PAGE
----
April 2010, Alpine, UT
In February 2001, Marilynn Clark visited Africa on a humanitarian expedition and the trip gave her a vision for her future work. She has since started Inside Out Learning, a system of teaching that introduces critical thinking, creativity, and moral perspectives to African school children. Marilynn discusses how humility and her experience in Church callings have made IOL possible.
How did you initially become interested in helping the people of Africa?
I like to travel but my husband doesn’t, so when I have an opportunity to go somewhere, I jump at the chance. Years ago, a friend called and said she was going on a humanitarian expedition to Africa. Africa was a place I hadn’t visited and it sounded exciting, so I went. That was February 2001. We visited schools, took school supplies, and enjoyed a cultural experience. I don’t think we did much to help the people, but for me it was a life-changing experience. I had never been to a third-world country. I wasn’t aware of the poverty that existed, and I was so shocked by the tragedy, the desperate situation that much of Africa’s population faces.
On one of my first trips to Africa, I traveled to Uganda and met a man who wanted to go to medical school. I agreed to help him financially, but I didn’t have extra discretionary funds, so I had to make the money I had agreed to send him. So I started baking. I have a couple of neighbors and friends who help me, and we bake a couple times a month, sometimes once a week. On a big day, we go through 100 pounds of flour. It’s a big baking day. We’ve funded this student for three years. He has two more years before graduating.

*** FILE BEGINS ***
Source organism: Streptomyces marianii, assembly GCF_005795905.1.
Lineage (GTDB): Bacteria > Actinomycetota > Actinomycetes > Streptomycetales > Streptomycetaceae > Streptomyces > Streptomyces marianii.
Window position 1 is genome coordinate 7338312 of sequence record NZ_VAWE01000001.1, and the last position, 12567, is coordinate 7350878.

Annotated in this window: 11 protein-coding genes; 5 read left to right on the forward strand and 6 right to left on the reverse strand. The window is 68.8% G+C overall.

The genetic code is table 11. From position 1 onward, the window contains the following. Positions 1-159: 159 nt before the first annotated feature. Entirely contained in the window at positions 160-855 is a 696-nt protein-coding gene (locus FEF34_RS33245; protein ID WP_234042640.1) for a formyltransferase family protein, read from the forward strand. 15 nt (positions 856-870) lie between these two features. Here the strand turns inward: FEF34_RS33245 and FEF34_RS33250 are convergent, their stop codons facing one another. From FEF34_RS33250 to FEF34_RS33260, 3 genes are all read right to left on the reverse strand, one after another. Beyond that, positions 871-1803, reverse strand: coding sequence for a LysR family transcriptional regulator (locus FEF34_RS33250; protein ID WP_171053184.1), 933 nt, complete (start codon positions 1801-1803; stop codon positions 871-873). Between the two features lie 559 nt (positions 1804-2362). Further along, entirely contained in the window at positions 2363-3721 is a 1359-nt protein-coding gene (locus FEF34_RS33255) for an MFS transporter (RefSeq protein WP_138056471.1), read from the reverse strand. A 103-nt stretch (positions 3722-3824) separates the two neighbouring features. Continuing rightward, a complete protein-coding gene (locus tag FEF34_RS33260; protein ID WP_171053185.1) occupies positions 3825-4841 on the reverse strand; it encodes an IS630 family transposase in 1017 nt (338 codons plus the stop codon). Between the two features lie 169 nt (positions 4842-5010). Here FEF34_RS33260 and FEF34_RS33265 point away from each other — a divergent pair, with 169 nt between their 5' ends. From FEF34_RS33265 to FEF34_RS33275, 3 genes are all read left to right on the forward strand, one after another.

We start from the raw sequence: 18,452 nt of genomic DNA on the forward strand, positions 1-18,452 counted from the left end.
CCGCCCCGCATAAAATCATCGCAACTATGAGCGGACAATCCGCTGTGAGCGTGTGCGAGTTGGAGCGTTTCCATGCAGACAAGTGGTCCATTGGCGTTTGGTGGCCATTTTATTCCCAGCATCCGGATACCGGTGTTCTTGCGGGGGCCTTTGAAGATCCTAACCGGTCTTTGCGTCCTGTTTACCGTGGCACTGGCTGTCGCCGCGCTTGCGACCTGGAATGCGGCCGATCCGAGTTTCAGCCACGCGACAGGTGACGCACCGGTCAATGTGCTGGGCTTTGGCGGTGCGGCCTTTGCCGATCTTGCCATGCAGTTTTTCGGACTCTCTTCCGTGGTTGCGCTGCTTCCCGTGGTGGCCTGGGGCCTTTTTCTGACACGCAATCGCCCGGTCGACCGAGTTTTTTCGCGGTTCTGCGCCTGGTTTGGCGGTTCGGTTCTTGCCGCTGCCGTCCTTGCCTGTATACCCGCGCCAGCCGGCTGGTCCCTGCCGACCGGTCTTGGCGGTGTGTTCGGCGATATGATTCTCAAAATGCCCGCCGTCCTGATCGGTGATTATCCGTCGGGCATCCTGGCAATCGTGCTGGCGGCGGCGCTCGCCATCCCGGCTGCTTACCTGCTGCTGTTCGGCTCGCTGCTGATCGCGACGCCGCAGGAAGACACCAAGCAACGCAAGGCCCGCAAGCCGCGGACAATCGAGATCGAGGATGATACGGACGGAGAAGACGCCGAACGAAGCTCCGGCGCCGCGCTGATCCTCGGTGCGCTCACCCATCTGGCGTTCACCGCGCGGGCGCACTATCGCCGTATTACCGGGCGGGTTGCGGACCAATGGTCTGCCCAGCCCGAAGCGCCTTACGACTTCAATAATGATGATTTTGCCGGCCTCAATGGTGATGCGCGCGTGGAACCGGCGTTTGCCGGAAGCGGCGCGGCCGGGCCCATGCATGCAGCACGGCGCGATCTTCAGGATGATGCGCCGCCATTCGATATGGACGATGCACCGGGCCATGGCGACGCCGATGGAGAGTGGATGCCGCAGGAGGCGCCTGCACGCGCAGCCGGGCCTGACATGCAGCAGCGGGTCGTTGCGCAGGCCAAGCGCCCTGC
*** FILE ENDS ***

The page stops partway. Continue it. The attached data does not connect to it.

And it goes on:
It’s a community effort. All of my neighbors buy my rolls and bread. They pay more than they would at the grocery store. I hesitate to talk about this because it’s not just me. If it were, there would be nothing. Success has come from everyone contributing their piece.
What is Inside Out Learning and how did your initial experience lead you to develop the program?
After my initial trip to Africa, I decided I had to do something that would truly make a difference. So I continued going back, usually once a year, and each time I tried to learn for myself what that thing would be that could make a difference. Each trip I gathered more pieces of the puzzle and thought about what I would ultimately do to really make a difference in Africa. Instead of putting on Band-Aids, I wanted to get to the root cause of the poverty.